speaking of stealing ideas from smarter people, i was reading paul krugmans blog today. he's been posting about white southern voters making the most important electoral difference in swinging the nation, at least for a time, towards the republican party. he then referenced a research paper called "whats the matter with what's the matter with kansas". The orginal book "what's the matter with kansas" posited that democrats had lost touch with the "blue collar" average american. The research paper broke down numbers from various sources which seem to show that's not the case. Low income white americans are more likely to be democrats, haven't become more socially conservative and haven't generally been trending more towards the republican party over the past several decades.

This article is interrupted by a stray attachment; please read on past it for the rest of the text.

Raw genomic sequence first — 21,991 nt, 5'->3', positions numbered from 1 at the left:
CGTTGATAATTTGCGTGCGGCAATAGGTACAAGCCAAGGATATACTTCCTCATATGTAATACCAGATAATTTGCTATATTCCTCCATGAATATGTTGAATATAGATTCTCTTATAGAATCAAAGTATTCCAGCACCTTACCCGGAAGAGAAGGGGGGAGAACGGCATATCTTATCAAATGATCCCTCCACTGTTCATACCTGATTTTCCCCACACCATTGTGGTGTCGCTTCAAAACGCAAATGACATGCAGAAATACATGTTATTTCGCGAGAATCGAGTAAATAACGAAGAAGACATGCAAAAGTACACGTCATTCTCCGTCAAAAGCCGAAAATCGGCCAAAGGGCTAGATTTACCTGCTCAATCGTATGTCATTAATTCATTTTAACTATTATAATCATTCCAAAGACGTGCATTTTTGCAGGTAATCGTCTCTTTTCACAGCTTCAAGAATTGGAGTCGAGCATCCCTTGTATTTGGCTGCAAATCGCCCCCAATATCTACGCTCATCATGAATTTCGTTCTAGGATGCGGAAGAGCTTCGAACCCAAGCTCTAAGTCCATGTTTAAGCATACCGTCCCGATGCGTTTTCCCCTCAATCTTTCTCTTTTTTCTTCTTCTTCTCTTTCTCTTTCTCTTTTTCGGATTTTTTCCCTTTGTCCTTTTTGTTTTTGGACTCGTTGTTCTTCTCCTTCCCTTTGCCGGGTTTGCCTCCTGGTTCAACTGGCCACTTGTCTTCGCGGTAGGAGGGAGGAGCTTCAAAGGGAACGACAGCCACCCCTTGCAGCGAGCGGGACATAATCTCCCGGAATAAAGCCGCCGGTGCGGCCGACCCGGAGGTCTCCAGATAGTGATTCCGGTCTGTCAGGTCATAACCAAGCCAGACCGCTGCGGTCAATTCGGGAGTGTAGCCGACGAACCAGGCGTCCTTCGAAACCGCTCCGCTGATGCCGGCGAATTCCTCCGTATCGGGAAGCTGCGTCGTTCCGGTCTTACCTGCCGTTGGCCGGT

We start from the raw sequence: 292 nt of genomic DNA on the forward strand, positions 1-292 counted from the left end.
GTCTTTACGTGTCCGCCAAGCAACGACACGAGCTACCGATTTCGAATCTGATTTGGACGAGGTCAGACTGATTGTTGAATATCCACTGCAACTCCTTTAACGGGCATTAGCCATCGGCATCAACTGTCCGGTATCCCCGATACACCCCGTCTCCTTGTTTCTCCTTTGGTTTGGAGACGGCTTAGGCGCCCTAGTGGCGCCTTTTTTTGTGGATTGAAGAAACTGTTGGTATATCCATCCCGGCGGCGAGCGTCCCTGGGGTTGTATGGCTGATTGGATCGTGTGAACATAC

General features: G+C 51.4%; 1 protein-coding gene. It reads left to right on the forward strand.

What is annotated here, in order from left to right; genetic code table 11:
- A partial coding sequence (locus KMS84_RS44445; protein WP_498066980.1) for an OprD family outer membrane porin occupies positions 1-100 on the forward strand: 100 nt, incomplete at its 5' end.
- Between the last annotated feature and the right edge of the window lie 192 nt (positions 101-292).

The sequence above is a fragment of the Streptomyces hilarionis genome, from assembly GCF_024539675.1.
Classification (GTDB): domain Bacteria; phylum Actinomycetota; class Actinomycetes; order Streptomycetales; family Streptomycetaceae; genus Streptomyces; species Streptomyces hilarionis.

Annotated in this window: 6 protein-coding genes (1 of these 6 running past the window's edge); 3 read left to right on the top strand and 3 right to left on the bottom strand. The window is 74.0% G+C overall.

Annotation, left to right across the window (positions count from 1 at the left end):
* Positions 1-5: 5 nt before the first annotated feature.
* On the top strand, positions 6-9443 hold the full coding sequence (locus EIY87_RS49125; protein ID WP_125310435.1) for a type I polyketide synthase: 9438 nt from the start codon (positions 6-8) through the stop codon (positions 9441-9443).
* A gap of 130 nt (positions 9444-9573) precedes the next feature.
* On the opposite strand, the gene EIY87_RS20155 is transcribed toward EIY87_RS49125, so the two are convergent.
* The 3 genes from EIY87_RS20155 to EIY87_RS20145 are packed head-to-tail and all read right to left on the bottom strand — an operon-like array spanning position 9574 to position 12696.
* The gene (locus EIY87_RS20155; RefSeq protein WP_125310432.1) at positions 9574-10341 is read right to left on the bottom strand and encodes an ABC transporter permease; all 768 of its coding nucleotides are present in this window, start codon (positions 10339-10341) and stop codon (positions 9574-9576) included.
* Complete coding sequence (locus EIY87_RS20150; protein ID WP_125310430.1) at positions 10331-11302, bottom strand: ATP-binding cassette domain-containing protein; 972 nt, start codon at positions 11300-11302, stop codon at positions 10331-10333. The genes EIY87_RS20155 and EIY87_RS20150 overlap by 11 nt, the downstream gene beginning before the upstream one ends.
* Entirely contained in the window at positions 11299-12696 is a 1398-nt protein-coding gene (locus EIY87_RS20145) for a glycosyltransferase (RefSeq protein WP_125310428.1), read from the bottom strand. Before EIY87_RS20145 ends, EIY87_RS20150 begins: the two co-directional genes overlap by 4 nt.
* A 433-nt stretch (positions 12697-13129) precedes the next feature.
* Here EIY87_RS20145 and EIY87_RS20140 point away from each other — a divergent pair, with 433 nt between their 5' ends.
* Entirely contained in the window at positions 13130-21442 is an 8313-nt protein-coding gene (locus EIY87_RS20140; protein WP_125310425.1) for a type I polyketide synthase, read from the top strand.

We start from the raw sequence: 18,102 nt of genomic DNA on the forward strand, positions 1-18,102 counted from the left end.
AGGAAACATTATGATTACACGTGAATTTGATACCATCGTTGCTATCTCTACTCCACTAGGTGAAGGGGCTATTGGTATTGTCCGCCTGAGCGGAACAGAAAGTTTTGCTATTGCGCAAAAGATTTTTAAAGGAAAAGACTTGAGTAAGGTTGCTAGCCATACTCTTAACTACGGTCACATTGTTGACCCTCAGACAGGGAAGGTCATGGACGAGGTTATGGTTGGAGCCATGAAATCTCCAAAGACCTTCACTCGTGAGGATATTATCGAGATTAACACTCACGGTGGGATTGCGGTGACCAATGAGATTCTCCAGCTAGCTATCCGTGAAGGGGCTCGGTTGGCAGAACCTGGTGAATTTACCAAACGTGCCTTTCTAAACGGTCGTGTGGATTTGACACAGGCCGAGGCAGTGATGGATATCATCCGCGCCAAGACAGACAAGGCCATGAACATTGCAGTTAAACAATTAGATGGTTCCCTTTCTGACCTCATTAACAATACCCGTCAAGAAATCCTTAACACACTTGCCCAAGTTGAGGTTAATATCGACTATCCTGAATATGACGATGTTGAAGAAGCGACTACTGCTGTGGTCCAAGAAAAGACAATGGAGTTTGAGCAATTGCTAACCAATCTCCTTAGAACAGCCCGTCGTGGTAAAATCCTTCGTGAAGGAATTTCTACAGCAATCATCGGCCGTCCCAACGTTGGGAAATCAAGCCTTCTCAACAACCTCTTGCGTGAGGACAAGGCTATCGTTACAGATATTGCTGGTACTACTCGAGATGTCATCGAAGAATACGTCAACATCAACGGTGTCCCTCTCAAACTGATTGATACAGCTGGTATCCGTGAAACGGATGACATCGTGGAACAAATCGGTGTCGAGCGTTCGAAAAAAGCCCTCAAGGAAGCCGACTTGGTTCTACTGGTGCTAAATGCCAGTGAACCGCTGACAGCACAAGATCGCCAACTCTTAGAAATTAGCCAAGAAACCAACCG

The interesting thing about the whole thing is that I read the book and pretty much bought it hook, line and sinker. As, I might say did many others, considering it was a widely praised best seller. I just assumed the author, Frank, had researched the numbers. And that they all added up to support his thesis. or at least that they numbers were ambiguous. but apparently not. now, i can't say who is actually right. i haven't done any independent research. but it def goes to show, even when a book seems to ake sense, and it supports a thesis you find intellectually appealing, without some hard numbers it can all be clever rhetoric and anecdotes. thank god there are smart people who run the numbers for me.